Brian’s going to be writing a lot more about heat pumps this summer; sign up for the Climate newsletter for more stories like this.



How to build an equitable and inclusive future

At the same time that the pandemic demonstrated all that is possible in an interconnected world, we saw in new and increasingly stark ways how certain communities continue to be marginalized and harmed by a persistent digital divide and how effectively that divide exacerbates our society’s other inequities.

Click here to read more from Trusted Future

People are talking


Credit Karma’s Colleen McCreary said “last one hired, first one fired” is risky:

  • “This can haunt companies when they return to hiring. This creates skepticism with prospective employees — often for years afterward.”

Sen. Cynthia Lummis thinks her bipartisan crypto regulation bill will eventually win out:

  • "It has been thoroughly vetted by the industry and the regulators already. They're familiar with it."

Making moves


Kaseya bought Datto, a cybersecurity and data backup company, for $6.2 billion.

Cristiano Ronaldo partnered with Binance to promote NFTs. The soccer star will create his own NFT collection as part of the deal.

Margaret Durkin joined TechNet as executive director for Pennsylvania and the Mid-Atlantic Region. Durkin previously worked in contract lobbying and advocacy.

Mike Kaplan is LeoStella’s new VP of business development. He’s held leadership roles at NASA, Boeing and most recently Belcan.

In other news


Yelp is closing its offices in Chicago, New York and Washington, D.C., as it shifts toward fully remote work.

Netflix laid off 300 employees yesterday, the second time the company made cuts in a month.

Intel paused the opening of its new Ohio chip factory over concerns about the Bipartisan Innovation Act, which would give millions in funding for chip production.

A House of Representatives panel passed a bipartisan online privacy bill that requires tech companies to only collect personal data if it's necessary for their services.

Don’t put your brand in the metaverse. A recent survey found that people don’t care if your brand is in the metaverse.

Crypto exchange Voyager set a limit on withdrawals, only allowing users to withdraw $10,000 and 20 transactions in a 24-hour period.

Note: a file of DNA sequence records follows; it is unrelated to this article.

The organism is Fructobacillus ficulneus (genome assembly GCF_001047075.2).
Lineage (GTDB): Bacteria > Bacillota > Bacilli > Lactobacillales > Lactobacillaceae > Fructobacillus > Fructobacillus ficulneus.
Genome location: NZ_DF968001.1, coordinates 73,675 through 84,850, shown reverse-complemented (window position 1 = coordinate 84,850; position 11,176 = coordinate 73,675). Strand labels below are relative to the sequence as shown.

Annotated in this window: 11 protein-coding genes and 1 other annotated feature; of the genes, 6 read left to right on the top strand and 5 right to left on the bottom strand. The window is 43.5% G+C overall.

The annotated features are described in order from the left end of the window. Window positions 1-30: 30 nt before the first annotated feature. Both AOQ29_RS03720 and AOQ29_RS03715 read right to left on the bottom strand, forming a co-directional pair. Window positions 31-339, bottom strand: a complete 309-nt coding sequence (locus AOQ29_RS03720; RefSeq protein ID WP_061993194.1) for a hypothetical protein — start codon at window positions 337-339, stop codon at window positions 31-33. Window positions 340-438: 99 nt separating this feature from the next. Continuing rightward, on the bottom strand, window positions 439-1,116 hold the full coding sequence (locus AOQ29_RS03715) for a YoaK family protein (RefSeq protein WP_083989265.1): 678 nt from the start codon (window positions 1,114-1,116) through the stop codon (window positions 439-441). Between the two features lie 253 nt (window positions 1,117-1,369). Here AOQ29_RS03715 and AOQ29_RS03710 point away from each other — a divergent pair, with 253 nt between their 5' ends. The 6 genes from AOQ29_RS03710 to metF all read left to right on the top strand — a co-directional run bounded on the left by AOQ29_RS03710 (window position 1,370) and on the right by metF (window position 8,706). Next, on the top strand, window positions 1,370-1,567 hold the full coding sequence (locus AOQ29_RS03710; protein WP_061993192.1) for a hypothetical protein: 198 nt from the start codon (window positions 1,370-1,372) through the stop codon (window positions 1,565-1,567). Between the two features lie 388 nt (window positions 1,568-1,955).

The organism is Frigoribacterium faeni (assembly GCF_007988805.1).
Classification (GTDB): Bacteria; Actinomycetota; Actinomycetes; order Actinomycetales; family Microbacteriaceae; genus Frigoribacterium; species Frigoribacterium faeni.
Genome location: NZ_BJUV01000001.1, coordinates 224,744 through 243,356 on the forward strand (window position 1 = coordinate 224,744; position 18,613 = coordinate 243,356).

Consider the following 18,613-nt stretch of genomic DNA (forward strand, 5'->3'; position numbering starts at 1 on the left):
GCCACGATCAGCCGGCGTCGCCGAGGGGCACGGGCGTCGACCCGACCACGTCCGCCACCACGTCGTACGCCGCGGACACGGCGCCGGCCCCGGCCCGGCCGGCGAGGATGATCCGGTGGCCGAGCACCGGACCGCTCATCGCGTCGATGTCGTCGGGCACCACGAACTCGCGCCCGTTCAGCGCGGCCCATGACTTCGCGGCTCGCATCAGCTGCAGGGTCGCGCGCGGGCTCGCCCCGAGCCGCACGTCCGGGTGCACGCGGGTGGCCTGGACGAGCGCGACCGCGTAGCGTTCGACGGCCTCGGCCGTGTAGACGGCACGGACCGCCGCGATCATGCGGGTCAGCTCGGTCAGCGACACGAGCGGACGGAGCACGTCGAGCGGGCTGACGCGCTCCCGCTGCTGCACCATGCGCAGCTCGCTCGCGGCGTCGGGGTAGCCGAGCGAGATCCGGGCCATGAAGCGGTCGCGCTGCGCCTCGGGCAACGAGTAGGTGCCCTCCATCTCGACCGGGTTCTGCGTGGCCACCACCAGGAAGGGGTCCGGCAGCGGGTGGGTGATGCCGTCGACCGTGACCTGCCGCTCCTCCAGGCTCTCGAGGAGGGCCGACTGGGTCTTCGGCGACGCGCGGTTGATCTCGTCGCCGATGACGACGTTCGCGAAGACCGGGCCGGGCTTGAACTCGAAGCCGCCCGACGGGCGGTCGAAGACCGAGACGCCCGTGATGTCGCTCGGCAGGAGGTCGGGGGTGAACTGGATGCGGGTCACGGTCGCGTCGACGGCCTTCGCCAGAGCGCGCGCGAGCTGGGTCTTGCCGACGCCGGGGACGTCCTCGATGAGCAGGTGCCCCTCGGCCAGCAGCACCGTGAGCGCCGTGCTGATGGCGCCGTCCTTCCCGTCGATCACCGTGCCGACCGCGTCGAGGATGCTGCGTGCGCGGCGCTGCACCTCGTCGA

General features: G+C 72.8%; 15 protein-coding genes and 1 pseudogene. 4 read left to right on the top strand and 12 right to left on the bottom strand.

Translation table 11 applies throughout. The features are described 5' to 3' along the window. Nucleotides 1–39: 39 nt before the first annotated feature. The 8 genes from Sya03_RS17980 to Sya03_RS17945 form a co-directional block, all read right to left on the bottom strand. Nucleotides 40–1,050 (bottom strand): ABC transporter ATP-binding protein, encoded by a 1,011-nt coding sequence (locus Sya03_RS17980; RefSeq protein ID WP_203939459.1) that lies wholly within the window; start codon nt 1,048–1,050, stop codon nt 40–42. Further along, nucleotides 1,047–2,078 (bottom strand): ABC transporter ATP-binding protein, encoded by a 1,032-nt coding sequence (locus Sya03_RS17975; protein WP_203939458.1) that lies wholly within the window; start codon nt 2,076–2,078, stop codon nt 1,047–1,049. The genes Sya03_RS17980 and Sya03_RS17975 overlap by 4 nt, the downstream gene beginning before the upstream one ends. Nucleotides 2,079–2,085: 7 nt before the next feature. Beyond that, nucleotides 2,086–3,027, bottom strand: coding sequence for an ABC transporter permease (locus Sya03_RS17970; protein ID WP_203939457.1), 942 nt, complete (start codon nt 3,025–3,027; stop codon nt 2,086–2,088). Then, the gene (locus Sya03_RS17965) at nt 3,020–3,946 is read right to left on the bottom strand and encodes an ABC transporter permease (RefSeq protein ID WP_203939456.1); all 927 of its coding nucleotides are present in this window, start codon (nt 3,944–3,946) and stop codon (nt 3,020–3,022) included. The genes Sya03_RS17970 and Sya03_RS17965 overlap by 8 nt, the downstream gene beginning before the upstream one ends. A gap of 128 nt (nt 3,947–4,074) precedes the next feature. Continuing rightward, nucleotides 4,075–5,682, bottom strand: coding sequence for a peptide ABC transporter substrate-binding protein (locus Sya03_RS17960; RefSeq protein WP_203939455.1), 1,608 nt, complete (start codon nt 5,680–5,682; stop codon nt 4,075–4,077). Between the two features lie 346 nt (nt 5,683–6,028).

Influencers in China should know what they're talking about. Regulators are now requiring creators to have certain qualifications for discussing topics like law, finance and medicine.

Amazon built CodeWhisperer, a tool that helps software developers write code and scans for security and bias issues.

Add this to your calendar: The admins of meme pages are staging an “Instarrection” at Instagram’s New York City office next month to protest the platform’s treatment of creators.

Your data of the day: COVID-related absenteeism cost companies as much as 1.9% of their revenue, according to a report from Forrester.

NFT party people


On the ground at NFT.NYC, Protocol Fintech Reporter Ryan Deffenbaugh described the feeling of the event as optimistic and electric. Many didn’t talk about the elephant in the room (*cough cough* crypto crash *cough cough*). Though it might seem like a “collective delusion,” survivors of past crypto winters inspired hope. Gavin Gillas, co-founder and CEO of Project Venkman, said that amid the crash, “it is time to build.”

There were also quite a few highlights, including a Bill Murray-themed NFT collection, protesters holding “God Hates NFTs” signs and a Snoop Dogg impersonator by the name of Doop Snogg. Wouldn’t be an NFT party without some spectacle, right?



How to build an equitable and inclusive future

There is so much more we need to do to make sure our future is more equitable and inclusive and maximizes America’s potential. It is not enough just to ensure everyone is connected. We also need to extend the full scope of digital opportunity to the people, the communities, and the institutions.

Click here to read more from Trusted Future


Thoughts, questions, tips? Send them to, or our tips line, Enjoy your day, see you Sunday.

Correction: In yesterday's newsletter, we mistakenly said that Instagram is testing using facial recognition, but it is in fact using facial analysis tools.